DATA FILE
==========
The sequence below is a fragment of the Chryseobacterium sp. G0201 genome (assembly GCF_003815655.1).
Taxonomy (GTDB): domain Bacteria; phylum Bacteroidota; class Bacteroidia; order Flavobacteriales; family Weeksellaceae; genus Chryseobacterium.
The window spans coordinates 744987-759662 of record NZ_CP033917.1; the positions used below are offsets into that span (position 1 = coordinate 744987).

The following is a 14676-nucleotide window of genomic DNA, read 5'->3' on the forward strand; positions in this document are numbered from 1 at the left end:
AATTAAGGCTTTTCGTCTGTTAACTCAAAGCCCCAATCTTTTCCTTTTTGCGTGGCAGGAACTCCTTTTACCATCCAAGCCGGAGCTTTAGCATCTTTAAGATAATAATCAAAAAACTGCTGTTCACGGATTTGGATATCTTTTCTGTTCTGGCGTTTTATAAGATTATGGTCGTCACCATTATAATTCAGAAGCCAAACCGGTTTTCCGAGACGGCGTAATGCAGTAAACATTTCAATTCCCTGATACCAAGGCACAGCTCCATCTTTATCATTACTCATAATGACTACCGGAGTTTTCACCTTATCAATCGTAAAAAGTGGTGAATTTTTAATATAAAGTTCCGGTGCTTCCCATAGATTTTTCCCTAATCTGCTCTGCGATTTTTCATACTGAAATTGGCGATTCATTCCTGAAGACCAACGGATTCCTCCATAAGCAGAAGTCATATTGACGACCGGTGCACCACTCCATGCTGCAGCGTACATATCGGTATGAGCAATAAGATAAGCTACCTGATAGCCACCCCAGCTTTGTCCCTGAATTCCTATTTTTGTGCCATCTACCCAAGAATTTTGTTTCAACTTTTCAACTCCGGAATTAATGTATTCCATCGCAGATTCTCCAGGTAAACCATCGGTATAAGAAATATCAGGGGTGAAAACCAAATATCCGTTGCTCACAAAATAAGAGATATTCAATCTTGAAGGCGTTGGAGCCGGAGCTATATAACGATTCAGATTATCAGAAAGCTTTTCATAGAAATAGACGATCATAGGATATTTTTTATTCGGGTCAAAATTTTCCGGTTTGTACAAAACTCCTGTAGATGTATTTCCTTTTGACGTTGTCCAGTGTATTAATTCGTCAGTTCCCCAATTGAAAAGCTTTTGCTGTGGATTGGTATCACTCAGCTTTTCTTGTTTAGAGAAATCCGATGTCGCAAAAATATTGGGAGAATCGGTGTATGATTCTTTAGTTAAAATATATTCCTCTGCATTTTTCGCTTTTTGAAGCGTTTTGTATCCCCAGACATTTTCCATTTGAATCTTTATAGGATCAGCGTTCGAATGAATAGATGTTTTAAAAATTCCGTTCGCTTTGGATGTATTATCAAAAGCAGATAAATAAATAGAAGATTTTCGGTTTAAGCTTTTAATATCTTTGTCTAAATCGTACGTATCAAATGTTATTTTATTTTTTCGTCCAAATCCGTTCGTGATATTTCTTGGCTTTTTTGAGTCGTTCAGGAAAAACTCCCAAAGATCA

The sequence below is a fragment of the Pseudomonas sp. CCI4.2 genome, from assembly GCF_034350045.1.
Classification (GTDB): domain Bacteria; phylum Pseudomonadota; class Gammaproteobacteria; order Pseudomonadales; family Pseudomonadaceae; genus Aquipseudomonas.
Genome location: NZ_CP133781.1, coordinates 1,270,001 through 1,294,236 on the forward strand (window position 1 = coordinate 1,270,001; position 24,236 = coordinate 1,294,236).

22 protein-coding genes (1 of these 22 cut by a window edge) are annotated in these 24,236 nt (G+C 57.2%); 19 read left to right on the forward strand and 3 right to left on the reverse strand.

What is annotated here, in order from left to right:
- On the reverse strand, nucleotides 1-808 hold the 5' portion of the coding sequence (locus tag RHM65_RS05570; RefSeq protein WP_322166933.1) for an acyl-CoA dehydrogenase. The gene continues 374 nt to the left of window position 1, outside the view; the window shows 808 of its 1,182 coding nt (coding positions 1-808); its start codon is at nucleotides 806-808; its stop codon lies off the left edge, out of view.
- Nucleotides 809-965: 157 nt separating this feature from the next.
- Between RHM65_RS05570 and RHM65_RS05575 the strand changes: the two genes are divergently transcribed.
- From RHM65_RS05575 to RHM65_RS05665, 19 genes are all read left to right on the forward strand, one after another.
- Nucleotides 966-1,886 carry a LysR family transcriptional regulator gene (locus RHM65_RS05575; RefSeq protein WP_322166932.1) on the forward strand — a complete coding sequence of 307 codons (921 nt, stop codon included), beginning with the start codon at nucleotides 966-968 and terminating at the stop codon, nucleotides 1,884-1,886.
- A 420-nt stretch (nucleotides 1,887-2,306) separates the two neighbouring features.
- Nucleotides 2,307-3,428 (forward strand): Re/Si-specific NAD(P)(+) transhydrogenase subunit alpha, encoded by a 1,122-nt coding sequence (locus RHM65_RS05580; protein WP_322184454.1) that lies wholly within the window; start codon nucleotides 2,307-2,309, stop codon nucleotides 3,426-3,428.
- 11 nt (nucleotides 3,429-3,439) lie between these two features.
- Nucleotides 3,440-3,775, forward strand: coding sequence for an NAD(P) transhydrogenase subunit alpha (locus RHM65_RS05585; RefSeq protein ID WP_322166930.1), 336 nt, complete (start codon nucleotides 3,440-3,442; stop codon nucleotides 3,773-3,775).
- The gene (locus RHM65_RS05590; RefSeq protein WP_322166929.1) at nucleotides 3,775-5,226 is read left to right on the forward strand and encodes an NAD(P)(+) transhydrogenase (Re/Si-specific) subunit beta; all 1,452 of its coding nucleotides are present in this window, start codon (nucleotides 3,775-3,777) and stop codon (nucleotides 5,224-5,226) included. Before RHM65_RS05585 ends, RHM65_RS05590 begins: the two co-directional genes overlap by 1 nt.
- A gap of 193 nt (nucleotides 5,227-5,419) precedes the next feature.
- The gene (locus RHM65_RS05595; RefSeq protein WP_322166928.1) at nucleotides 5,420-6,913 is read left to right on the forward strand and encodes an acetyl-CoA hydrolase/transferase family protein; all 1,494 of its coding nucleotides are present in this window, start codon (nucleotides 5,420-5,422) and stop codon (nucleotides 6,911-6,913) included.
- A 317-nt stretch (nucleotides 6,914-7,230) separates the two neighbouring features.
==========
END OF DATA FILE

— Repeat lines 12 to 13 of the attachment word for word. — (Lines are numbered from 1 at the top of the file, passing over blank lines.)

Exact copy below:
- Nucleotides 809-965: 157 nt separating this feature from the next.
- Between RHM65_RS05570 and RHM65_RS05575 the strand changes: the two genes are divergently transcribed.